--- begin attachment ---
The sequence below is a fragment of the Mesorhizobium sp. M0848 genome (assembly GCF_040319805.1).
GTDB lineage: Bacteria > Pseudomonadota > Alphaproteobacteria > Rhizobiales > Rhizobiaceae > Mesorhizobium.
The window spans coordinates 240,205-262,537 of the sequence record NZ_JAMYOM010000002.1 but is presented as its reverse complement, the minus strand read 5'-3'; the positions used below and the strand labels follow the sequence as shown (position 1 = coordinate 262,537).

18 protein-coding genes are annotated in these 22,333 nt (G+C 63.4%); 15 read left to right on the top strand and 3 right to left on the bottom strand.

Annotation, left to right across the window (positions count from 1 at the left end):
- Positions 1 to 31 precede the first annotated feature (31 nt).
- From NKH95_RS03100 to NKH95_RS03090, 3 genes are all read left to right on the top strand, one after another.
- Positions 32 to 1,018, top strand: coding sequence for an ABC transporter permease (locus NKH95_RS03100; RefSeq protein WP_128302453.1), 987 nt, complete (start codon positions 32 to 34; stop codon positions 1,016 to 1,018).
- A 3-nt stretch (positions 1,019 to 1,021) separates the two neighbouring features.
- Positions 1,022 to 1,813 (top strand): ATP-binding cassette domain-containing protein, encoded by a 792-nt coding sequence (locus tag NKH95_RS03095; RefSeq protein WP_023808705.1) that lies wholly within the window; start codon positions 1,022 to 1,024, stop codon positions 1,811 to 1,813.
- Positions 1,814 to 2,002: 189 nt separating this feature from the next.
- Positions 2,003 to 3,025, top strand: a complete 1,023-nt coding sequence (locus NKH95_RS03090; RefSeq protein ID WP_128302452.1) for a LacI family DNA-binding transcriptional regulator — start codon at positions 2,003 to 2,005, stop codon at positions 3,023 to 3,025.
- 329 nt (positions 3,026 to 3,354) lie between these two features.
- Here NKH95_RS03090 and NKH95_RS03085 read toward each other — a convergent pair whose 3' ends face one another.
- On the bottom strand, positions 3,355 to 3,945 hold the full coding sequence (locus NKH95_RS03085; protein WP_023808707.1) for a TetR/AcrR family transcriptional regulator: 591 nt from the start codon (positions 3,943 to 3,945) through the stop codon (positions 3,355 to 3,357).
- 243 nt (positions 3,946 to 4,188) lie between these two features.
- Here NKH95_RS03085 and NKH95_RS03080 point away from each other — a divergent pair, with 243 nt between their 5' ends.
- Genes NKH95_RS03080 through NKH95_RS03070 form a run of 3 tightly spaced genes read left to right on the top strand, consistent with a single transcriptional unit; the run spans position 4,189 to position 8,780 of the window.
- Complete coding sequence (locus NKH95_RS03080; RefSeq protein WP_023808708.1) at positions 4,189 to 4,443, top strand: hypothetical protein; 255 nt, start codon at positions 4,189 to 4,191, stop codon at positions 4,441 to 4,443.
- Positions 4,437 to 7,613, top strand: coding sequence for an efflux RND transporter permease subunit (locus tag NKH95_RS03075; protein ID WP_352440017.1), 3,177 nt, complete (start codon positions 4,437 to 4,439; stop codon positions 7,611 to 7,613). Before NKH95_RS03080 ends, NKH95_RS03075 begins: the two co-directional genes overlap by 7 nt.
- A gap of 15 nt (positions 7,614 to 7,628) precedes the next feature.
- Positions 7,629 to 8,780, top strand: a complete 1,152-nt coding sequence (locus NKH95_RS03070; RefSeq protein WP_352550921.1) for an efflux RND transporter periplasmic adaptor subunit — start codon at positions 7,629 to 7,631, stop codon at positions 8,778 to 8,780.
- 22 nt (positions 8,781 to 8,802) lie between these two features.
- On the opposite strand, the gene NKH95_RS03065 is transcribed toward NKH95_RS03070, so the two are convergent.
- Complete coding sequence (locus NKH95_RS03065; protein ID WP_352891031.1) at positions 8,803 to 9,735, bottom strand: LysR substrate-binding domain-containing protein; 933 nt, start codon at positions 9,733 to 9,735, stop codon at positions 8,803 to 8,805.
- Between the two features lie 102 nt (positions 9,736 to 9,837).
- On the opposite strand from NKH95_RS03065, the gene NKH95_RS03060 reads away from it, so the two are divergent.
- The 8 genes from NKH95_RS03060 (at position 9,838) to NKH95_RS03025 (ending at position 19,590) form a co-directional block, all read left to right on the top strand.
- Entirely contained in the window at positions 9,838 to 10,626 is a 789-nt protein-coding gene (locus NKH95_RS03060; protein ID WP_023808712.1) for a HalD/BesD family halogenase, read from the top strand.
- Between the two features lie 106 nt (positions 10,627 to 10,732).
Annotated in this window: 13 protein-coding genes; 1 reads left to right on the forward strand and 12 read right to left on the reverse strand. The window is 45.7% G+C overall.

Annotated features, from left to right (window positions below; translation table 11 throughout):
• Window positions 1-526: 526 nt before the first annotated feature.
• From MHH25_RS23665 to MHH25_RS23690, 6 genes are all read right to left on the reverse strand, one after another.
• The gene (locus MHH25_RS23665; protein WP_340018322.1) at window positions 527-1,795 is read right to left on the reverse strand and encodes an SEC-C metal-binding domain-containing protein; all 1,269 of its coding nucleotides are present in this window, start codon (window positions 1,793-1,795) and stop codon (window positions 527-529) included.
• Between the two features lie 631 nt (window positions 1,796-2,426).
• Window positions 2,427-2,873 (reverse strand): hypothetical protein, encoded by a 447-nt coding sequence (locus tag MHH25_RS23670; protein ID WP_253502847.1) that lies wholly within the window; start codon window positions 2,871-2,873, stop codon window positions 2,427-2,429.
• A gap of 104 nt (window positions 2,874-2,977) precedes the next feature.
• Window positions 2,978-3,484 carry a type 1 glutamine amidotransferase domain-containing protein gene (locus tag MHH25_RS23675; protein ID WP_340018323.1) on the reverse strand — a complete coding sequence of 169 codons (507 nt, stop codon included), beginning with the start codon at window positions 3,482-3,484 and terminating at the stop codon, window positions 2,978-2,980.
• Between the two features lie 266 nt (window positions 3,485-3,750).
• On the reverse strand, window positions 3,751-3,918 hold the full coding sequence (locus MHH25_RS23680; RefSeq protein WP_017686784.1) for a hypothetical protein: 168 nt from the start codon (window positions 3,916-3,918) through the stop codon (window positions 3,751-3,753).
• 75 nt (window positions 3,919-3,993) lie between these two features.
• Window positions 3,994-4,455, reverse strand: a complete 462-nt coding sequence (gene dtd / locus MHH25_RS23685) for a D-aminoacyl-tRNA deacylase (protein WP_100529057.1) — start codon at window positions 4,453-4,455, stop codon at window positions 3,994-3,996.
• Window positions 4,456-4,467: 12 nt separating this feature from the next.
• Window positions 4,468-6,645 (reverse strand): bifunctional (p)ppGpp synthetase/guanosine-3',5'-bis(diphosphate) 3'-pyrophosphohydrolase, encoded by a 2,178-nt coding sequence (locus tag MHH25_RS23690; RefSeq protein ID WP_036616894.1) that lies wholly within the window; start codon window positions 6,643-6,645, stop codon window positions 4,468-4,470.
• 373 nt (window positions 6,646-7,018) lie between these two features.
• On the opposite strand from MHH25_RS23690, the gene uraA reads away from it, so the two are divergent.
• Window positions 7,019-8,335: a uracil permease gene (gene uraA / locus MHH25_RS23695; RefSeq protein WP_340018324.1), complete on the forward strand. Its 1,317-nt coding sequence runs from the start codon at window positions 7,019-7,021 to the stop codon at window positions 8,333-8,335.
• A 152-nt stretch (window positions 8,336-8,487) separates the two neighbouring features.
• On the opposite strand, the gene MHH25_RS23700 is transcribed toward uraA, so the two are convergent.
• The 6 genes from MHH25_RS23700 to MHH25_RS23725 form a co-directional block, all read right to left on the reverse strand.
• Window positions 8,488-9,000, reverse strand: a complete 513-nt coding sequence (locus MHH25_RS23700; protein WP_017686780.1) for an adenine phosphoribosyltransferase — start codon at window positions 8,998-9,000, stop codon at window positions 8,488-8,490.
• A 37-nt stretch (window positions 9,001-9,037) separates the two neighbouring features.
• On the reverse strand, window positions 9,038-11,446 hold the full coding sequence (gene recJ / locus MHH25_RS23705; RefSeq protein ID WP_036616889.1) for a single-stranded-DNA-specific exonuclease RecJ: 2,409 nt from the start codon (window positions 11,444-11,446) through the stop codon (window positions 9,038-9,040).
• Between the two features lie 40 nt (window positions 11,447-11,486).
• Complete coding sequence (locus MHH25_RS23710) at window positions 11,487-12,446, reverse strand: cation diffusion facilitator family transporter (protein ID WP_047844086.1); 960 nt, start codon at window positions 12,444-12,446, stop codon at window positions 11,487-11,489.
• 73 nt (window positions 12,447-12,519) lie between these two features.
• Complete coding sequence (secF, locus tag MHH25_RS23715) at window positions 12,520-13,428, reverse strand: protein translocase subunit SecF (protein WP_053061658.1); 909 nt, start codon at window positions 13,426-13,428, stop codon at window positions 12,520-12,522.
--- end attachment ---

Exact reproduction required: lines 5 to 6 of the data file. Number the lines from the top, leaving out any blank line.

Annotation, left to right across the window (positions count from 1 at the left end):
- Positions 1 to 31 precede the first annotated feature (31 nt).